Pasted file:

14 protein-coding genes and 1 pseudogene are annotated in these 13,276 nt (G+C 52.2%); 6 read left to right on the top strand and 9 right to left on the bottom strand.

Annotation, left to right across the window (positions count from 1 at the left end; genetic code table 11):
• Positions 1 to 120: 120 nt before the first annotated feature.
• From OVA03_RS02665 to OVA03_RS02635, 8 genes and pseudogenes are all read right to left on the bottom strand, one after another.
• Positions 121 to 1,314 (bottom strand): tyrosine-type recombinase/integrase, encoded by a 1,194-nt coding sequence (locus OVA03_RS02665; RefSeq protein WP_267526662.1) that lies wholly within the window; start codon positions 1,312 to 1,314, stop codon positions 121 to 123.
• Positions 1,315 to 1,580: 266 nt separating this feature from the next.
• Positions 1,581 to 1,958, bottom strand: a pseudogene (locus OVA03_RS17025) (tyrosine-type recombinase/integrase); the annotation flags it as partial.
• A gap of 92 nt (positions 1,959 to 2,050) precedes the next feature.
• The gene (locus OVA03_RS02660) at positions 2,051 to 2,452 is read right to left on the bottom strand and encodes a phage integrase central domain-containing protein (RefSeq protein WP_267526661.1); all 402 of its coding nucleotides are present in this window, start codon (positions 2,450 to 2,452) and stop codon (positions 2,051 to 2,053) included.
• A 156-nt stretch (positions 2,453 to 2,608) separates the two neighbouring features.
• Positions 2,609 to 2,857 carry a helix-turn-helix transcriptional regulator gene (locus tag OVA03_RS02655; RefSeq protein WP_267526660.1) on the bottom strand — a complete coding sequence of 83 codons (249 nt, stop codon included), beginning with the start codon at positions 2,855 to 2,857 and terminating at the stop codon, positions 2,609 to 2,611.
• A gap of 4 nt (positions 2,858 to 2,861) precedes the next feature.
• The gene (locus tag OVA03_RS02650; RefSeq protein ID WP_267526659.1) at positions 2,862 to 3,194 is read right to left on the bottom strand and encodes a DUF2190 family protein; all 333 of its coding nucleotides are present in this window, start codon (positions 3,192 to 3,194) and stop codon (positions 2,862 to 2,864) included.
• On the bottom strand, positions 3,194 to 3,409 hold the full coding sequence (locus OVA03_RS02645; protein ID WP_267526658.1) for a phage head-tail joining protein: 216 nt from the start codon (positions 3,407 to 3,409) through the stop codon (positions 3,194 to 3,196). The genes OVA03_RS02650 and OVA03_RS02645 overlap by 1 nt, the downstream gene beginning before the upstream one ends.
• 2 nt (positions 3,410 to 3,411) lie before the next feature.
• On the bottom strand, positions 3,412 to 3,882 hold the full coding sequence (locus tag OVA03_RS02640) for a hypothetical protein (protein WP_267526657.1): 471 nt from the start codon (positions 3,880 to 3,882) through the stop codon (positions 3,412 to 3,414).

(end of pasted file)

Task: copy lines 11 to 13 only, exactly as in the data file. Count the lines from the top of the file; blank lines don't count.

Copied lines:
• Positions 2,609 to 2,857 carry a helix-turn-helix transcriptional regulator gene (locus tag OVA03_RS02655; RefSeq protein WP_267526660.1) on the bottom strand — a complete coding sequence of 83 codons (249 nt, stop codon included), beginning with the start codon at positions 2,855 to 2,857 and terminating at the stop codon, positions 2,609 to 2,611.
• A gap of 4 nt (positions 2,858 to 2,861) precedes the next feature.
• The gene (locus tag OVA03_RS02650; RefSeq protein ID WP_267526659.1) at positions 2,862 to 3,194 is read right to left on the bottom strand and encodes a DUF2190 family protein; all 333 of its coding nucleotides are present in this window, start codon (positions 3,192 to 3,194) and stop codon (positions 2,862 to 2,864) included.